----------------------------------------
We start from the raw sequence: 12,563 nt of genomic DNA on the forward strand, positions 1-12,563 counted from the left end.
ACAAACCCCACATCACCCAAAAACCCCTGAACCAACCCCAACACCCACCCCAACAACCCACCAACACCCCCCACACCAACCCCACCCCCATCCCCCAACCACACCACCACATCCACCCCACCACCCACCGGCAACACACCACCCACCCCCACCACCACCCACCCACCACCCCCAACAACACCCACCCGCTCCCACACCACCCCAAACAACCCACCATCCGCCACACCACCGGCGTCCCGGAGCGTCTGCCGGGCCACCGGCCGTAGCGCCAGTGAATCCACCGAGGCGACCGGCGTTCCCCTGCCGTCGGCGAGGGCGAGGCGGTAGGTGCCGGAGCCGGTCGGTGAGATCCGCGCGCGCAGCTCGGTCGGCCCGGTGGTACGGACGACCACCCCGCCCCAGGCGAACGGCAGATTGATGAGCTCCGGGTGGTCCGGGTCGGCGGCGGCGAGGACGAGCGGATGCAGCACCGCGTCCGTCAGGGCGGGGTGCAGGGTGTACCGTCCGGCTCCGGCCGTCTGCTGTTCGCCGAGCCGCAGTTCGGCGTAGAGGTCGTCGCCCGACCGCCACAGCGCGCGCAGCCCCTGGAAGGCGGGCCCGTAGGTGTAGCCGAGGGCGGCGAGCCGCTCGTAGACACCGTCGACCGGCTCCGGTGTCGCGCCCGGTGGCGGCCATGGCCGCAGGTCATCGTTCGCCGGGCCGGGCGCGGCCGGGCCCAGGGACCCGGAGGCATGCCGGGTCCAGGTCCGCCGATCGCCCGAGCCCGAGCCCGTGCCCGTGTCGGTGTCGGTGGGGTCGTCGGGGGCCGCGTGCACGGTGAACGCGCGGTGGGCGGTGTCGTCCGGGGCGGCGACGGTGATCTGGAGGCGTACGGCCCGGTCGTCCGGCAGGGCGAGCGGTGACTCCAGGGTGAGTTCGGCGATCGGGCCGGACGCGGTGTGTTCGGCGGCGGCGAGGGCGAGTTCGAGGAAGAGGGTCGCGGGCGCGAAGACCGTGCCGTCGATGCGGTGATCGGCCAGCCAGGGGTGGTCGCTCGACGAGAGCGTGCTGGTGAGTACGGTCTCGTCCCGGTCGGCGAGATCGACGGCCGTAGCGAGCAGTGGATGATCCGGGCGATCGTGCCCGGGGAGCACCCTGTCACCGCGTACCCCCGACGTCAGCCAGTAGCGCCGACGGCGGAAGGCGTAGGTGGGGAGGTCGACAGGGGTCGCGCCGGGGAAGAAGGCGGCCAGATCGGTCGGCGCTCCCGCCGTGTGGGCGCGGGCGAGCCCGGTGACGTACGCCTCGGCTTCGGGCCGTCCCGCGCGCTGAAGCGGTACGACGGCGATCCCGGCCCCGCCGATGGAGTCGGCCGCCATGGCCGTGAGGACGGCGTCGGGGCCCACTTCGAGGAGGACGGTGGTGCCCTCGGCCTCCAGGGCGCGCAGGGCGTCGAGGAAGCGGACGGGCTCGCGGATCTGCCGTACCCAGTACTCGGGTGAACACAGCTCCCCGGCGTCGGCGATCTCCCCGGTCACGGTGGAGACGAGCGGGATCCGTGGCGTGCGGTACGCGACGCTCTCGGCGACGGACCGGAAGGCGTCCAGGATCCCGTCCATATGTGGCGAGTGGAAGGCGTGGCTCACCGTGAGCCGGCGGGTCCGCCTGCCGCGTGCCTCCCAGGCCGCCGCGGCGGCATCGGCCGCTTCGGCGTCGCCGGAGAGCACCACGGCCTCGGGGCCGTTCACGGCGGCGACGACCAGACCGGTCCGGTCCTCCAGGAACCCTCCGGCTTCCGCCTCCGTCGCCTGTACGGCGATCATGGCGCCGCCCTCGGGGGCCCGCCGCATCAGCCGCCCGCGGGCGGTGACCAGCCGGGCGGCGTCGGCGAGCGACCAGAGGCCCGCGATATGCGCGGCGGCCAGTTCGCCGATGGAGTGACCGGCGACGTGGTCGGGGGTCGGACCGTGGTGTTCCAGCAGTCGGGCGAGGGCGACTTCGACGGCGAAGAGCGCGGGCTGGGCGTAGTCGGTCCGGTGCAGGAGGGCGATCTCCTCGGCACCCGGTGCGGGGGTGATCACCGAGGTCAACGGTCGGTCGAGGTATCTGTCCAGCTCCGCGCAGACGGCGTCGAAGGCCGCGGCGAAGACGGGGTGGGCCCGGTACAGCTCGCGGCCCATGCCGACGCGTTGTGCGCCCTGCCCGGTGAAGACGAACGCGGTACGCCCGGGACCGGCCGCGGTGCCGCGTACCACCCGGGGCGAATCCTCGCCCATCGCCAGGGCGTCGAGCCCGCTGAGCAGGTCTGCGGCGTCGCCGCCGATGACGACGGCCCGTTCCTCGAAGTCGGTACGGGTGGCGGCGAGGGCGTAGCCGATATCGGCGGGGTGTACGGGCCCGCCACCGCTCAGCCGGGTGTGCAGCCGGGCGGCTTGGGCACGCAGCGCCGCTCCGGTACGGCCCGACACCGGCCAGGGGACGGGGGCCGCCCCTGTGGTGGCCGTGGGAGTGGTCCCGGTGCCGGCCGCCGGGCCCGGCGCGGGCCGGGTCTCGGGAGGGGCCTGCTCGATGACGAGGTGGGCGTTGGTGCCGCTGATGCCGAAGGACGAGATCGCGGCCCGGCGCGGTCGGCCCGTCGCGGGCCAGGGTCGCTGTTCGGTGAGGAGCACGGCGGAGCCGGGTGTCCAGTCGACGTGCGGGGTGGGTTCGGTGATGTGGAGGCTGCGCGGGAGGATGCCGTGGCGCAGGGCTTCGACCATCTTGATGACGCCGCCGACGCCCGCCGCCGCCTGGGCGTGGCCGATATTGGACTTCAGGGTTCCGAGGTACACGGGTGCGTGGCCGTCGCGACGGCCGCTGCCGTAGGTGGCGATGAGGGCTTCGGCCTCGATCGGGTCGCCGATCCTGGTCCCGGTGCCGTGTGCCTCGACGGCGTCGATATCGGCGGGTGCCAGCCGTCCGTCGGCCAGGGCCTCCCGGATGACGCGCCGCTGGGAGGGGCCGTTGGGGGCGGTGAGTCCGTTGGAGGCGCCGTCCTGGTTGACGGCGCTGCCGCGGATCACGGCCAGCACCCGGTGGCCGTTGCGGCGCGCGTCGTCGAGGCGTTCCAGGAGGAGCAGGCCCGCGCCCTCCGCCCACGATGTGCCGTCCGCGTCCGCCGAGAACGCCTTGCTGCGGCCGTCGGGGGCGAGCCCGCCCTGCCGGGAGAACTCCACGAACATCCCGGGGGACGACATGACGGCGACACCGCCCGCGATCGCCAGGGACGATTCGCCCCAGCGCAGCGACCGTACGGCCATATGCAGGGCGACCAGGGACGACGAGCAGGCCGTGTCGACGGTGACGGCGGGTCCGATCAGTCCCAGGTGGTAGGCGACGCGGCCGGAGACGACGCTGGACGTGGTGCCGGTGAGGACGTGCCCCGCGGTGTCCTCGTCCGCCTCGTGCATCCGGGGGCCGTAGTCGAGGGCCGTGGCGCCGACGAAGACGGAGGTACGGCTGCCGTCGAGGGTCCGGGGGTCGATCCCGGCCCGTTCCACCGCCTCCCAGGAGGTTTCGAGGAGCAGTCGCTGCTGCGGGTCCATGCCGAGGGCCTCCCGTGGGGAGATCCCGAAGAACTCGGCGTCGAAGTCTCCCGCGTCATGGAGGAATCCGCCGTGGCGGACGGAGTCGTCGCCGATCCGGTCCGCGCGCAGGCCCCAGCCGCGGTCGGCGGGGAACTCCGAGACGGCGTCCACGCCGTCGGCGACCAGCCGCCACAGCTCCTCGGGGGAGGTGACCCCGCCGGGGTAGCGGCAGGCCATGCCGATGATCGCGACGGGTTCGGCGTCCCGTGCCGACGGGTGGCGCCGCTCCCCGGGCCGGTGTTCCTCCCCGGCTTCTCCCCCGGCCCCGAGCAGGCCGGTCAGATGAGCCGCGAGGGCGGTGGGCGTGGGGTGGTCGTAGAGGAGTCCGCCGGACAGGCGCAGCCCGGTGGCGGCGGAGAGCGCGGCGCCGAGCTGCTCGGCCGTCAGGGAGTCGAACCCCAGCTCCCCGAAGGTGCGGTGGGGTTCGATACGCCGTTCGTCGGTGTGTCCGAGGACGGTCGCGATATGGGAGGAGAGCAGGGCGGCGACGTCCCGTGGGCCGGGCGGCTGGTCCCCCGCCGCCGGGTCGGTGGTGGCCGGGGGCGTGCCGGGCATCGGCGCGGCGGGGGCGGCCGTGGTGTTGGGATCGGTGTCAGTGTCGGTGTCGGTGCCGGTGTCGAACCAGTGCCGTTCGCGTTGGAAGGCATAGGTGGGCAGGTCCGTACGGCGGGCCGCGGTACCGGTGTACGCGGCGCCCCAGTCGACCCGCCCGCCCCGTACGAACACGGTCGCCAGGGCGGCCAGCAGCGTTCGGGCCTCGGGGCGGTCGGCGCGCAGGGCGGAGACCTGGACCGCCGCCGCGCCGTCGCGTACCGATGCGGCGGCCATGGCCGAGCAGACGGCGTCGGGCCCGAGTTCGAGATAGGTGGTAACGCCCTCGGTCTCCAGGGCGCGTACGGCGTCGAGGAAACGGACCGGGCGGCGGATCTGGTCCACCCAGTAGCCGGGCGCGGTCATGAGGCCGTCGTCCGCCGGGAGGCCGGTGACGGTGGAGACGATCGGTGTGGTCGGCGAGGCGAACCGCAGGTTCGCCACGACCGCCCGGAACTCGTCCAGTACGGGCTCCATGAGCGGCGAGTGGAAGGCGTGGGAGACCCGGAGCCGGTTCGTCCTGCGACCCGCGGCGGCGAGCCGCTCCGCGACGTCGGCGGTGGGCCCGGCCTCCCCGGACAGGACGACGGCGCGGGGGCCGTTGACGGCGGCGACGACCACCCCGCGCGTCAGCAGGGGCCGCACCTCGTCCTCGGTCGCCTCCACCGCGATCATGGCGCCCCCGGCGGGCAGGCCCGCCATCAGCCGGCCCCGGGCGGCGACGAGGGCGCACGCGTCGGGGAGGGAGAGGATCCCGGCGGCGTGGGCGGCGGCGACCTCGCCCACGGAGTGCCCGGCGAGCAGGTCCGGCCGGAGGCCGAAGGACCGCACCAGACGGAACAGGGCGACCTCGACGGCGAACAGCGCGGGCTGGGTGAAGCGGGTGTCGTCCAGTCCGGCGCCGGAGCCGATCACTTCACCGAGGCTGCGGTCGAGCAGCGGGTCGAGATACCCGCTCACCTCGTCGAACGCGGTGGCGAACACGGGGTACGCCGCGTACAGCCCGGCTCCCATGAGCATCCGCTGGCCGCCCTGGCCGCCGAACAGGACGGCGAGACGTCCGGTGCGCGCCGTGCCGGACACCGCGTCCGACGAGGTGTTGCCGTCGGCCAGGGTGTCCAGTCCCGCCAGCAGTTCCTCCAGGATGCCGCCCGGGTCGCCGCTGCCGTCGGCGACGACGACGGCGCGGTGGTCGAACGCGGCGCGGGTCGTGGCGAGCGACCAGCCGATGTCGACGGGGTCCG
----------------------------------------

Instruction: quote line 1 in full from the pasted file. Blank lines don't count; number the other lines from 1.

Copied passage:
We start from the raw sequence: 12,563 nt of genomic DNA on the forward strand, positions 1-12,563 counted from the left end.